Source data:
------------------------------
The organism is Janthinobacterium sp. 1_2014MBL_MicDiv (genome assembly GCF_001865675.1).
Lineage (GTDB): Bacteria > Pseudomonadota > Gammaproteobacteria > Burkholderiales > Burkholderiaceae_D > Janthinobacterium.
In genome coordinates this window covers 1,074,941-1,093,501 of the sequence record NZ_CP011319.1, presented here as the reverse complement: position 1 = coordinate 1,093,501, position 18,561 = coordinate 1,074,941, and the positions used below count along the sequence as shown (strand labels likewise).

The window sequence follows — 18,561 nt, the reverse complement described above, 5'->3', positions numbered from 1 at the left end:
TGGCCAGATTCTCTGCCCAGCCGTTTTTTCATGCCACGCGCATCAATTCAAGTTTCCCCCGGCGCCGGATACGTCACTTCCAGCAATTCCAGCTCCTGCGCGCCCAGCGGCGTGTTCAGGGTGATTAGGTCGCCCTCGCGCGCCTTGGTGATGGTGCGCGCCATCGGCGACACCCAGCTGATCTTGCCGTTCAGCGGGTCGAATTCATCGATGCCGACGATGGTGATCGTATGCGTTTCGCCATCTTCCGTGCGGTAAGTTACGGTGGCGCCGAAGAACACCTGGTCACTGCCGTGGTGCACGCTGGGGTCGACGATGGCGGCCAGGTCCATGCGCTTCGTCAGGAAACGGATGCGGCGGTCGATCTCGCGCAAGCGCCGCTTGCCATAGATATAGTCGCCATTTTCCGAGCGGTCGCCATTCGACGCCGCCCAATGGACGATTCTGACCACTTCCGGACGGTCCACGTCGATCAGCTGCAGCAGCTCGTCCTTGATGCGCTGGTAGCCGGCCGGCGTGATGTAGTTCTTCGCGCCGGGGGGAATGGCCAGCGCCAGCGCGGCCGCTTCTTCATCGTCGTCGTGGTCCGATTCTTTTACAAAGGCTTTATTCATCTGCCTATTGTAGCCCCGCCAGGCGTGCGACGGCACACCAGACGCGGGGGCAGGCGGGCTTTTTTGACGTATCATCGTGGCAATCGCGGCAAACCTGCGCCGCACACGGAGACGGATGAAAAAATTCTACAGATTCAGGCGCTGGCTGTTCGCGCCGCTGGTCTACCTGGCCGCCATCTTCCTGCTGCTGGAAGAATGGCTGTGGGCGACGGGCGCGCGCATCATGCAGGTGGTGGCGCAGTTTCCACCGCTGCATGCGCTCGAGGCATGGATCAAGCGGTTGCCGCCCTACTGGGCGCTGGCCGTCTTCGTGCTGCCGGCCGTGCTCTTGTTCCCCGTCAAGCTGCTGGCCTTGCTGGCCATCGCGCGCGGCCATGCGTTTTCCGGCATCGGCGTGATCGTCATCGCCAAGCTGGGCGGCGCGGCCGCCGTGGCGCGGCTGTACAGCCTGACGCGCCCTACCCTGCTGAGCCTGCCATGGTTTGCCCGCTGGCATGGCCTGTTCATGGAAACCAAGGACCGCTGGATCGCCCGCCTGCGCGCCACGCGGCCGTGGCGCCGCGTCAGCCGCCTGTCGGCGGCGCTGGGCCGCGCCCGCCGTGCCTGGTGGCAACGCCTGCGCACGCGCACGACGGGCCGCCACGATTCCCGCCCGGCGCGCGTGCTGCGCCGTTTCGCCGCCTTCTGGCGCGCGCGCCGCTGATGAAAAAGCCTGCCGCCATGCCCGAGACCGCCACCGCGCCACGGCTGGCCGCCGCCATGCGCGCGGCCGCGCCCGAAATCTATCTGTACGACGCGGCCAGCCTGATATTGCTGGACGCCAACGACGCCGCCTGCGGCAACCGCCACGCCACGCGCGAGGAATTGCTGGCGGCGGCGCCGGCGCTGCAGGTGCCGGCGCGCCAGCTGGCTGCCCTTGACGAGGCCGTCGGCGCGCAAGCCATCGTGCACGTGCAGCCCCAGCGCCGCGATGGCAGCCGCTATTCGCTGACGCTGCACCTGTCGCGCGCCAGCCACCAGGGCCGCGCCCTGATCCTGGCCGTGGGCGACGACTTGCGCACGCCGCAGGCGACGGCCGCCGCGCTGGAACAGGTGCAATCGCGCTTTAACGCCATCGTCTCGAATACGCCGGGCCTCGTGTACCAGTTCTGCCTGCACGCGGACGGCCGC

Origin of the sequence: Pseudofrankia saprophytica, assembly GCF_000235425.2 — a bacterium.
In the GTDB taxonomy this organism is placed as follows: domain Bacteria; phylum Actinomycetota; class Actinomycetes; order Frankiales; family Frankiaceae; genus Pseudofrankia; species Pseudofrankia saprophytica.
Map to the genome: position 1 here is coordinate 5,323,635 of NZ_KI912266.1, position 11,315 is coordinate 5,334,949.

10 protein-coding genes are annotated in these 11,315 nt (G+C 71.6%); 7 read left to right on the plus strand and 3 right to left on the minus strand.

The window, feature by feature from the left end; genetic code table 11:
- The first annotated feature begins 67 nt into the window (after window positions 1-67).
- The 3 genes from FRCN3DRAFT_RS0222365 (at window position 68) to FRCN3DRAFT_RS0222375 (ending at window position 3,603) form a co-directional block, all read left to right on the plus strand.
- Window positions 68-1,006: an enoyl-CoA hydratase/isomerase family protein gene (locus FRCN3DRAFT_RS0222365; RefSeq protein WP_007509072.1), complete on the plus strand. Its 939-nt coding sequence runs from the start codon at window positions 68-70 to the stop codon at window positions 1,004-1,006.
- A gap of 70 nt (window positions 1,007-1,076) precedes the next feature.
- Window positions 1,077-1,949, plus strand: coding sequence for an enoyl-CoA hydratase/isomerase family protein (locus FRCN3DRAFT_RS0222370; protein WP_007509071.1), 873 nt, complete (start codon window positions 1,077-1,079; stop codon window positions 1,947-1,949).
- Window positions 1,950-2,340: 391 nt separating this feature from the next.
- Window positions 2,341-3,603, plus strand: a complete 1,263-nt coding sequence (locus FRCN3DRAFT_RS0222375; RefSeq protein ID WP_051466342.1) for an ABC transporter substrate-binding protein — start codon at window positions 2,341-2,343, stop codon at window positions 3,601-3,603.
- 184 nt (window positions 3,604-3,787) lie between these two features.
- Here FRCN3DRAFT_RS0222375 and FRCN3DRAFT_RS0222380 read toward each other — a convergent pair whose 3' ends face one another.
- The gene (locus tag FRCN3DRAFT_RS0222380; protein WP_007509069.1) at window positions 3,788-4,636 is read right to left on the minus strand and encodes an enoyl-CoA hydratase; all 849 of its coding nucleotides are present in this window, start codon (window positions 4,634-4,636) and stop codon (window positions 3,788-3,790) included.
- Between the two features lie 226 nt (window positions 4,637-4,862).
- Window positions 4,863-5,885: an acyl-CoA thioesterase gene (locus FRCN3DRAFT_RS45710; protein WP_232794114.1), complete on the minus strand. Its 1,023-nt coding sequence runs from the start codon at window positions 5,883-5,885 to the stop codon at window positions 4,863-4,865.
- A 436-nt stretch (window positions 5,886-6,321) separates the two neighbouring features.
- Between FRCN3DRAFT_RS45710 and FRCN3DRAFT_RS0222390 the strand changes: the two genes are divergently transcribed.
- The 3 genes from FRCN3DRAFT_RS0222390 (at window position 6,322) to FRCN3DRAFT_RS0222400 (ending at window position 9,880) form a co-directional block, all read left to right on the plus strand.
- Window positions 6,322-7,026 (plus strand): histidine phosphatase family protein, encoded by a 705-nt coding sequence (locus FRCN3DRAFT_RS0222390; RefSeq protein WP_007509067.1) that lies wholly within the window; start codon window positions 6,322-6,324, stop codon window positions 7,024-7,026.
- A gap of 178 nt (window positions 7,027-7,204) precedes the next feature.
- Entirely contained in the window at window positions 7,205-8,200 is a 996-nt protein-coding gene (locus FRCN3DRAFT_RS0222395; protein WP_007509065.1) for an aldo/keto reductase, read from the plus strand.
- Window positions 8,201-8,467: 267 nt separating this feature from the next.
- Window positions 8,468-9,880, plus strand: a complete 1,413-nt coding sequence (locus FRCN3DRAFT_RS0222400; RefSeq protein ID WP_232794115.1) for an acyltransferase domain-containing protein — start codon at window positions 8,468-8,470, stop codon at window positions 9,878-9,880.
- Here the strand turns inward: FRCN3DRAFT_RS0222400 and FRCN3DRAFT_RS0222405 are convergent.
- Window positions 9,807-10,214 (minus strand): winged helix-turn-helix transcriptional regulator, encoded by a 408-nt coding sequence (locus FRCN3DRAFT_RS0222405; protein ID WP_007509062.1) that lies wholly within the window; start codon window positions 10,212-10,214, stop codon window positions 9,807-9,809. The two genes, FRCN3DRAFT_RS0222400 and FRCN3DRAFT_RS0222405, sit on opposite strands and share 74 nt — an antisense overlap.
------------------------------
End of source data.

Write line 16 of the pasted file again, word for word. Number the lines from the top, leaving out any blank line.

- Window positions 1,950-2,340: 391 nt separating this feature from the next.